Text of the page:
Some shots of (or from) the interior of the Kennecott Copper Mill. Apparently the racket of the processing was so loud it could be heard in McCarthy, four miles away. It went on 24/7, with the exception of Christmas and the Fourth of July.
Along with some other buildings, the National Park Service has finished renovating the Power Plant, and has opened it up for public viewing. The power plant at the Kennecott Mill was built in 1924 after a fire destroyed the original power house. The plant once produced enough steam-generated electricity to run the mines up in the mountains as well as the entire town, including heating the buildings and even melting snow off the sidewalks. A local legend has it that a murder victim was disposed of in those furnaces, and her spirit is said to still live here.
I am enjoying the pale and structured look in some of the post processing. It conveys that old and cold feeling. That IS a glacier in front of the mill. The Kennicott Glacier has its head fields on Mount Blackburn. During the operation of the mill, it rose above most of the townsite.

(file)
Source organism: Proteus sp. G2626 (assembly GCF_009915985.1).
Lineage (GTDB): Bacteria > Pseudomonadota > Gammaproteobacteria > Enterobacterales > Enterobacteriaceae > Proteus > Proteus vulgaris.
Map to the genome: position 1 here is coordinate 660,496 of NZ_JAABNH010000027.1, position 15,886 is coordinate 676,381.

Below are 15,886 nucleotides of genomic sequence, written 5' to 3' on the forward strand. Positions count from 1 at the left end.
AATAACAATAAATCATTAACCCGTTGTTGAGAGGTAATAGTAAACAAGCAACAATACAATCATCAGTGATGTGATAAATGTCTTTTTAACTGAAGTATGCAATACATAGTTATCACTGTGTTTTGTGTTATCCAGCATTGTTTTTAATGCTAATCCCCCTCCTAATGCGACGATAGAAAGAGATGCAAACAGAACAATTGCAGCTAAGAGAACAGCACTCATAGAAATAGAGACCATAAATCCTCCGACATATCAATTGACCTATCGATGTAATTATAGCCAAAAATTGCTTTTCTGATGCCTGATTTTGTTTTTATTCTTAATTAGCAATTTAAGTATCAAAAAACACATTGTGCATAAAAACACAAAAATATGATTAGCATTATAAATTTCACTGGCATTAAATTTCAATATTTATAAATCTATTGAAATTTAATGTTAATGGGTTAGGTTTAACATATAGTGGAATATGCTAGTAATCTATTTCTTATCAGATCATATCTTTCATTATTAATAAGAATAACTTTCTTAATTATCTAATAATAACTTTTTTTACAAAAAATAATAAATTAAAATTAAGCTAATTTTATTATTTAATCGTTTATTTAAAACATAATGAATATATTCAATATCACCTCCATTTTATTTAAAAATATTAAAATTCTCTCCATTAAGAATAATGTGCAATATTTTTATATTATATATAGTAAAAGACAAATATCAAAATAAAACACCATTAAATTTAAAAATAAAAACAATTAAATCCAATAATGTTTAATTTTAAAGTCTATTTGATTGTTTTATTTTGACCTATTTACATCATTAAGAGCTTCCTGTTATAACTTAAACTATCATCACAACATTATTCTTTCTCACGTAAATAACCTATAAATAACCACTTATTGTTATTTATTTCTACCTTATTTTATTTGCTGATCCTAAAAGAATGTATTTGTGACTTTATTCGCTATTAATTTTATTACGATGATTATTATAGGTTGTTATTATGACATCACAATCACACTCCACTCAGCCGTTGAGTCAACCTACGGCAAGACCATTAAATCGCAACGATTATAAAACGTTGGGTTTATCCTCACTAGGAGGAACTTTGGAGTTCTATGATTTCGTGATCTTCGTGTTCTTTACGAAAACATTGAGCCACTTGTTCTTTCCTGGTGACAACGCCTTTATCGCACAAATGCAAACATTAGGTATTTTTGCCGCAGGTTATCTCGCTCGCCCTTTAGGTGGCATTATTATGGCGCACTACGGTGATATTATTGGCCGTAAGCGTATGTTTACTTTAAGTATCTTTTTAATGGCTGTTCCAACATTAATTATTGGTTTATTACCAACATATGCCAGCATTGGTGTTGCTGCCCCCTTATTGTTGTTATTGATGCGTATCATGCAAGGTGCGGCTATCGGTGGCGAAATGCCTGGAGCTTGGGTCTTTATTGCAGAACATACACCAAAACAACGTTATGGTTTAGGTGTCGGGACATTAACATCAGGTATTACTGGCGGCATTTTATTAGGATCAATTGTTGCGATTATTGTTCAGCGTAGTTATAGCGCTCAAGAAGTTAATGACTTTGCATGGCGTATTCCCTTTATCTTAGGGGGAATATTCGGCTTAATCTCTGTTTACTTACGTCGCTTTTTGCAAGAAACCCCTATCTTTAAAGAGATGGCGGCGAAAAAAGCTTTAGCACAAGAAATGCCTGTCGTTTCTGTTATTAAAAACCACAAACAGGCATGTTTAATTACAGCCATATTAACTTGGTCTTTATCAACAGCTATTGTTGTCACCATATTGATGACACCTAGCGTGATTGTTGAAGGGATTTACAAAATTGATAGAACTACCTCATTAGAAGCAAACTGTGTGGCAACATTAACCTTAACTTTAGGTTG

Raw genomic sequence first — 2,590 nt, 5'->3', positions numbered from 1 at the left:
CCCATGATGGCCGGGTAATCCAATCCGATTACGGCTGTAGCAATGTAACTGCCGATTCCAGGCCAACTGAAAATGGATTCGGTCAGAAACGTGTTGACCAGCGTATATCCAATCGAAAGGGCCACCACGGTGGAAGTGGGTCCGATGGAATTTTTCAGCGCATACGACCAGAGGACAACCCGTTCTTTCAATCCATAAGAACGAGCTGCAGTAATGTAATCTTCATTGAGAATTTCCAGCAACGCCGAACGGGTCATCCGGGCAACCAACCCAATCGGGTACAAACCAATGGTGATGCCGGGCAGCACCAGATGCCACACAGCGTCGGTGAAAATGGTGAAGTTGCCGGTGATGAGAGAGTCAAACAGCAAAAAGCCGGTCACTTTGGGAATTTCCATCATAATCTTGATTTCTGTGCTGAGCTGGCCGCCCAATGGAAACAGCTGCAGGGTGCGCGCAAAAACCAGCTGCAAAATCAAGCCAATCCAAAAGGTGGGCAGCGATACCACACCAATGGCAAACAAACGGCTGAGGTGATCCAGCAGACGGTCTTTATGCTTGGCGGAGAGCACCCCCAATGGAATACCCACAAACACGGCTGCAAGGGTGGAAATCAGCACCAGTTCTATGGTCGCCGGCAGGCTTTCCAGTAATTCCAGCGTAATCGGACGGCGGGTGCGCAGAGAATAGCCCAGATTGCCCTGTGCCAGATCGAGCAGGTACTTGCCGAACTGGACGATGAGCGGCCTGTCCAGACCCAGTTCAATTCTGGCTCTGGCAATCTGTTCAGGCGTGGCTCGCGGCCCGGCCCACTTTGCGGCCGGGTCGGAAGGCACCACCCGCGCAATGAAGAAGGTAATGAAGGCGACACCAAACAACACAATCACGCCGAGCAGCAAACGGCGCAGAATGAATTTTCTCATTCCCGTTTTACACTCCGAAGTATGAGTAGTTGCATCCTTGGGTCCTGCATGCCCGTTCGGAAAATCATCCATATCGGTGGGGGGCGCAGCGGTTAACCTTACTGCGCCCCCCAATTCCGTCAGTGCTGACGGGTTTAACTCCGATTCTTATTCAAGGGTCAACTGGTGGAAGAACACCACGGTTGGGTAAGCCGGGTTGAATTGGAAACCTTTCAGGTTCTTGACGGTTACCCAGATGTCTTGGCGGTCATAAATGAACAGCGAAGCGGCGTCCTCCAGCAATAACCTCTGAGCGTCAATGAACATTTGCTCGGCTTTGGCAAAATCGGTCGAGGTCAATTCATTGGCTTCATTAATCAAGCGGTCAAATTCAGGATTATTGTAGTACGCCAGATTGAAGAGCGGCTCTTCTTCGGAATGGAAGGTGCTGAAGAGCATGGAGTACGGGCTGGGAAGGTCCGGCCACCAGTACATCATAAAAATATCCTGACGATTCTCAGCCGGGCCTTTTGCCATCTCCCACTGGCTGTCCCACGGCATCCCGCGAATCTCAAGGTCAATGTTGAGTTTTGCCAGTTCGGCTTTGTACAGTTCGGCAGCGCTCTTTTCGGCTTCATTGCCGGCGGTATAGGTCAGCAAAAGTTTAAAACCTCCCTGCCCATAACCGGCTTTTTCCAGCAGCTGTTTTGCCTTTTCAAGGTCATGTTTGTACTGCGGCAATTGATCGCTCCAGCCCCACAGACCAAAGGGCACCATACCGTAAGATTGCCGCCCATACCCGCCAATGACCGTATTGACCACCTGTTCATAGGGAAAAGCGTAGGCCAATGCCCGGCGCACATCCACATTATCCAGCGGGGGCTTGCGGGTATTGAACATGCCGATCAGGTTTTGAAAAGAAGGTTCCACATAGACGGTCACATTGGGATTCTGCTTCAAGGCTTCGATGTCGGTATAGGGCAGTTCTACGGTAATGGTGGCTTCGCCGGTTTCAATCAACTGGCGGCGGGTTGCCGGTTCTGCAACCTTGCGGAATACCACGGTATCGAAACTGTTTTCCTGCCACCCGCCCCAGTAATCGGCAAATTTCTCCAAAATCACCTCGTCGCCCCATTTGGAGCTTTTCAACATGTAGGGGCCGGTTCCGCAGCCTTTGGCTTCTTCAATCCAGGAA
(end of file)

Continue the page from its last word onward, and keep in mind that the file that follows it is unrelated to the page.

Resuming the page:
This is a wide angle composite of four photos, detailing the interior of the power plant. Four furnaces, diesel generators and pelton wheel all served to guarantee something would provide sufficient power for the needs of the town. We toured the interior at the ground level a little later in the day.
Falls on National Creek above the mill site. A dam was placed up stream, and radiators were installed in the reservoir to keep it from freezing in the winter. Water from the creek was used to heat the creek water! The mill could afford no interruption to their water requirements. The photo was taken from a bridge above the creek that is on the trail to Silkstocking Alley, a local inholding in the park.